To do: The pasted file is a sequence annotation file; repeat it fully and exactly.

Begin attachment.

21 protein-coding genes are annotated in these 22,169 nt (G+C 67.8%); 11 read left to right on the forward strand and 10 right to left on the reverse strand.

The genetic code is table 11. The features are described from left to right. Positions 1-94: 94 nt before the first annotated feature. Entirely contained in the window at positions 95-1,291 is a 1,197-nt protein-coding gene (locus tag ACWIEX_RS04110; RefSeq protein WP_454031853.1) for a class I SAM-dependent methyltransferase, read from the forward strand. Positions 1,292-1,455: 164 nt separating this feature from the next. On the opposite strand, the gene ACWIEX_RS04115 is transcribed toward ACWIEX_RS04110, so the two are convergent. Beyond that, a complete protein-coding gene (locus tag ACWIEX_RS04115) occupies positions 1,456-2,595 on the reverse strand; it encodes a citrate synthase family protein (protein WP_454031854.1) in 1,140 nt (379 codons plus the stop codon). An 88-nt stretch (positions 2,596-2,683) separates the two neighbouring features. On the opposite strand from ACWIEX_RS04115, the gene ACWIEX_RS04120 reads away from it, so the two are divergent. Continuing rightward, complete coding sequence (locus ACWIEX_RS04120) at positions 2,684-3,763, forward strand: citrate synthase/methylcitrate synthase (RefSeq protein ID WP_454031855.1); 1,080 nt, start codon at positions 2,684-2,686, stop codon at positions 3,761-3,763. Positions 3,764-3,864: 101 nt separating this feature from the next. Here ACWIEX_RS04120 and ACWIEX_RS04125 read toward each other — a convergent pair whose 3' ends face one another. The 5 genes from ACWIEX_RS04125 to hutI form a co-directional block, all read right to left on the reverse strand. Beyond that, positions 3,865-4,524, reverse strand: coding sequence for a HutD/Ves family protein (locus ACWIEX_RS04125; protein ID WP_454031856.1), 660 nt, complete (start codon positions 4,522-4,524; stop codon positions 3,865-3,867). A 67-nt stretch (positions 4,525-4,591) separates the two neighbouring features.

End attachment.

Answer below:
21 protein-coding genes are annotated in these 22,169 nt (G+C 67.8%); 11 read left to right on the forward strand and 10 right to left on the reverse strand.

The genetic code is table 11. The features are described from left to right. Positions 1-94: 94 nt before the first annotated feature. Entirely contained in the window at positions 95-1,291 is a 1,197-nt protein-coding gene (locus tag ACWIEX_RS04110; RefSeq protein WP_454031853.1) for a class I SAM-dependent methyltransferase, read from the forward strand. Positions 1,292-1,455: 164 nt separating this feature from the next. On the opposite strand, the gene ACWIEX_RS04115 is transcribed toward ACWIEX_RS04110, so the two are convergent. Beyond that, a complete protein-coding gene (locus tag ACWIEX_RS04115) occupies positions 1,456-2,595 on the reverse strand; it encodes a citrate synthase family protein (protein WP_454031854.1) in 1,140 nt (379 codons plus the stop codon). An 88-nt stretch (positions 2,596-2,683) separates the two neighbouring features. On the opposite strand from ACWIEX_RS04115, the gene ACWIEX_RS04120 reads away from it, so the two are divergent. Continuing rightward, complete coding sequence (locus ACWIEX_RS04120) at positions 2,684-3,763, forward strand: citrate synthase/methylcitrate synthase (RefSeq protein ID WP_454031855.1); 1,080 nt, start codon at positions 2,684-2,686, stop codon at positions 3,761-3,763. Positions 3,764-3,864: 101 nt separating this feature from the next. Here ACWIEX_RS04120 and ACWIEX_RS04125 read toward each other — a convergent pair whose 3' ends face one another. The 5 genes from ACWIEX_RS04125 to hutI form a co-directional block, all read right to left on the reverse strand. Beyond that, positions 3,865-4,524, reverse strand: coding sequence for a HutD/Ves family protein (locus ACWIEX_RS04125; protein ID WP_454031856.1), 660 nt, complete (start codon positions 4,522-4,524; stop codon positions 3,865-3,867). A 67-nt stretch (positions 4,525-4,591) separates the two neighbouring features.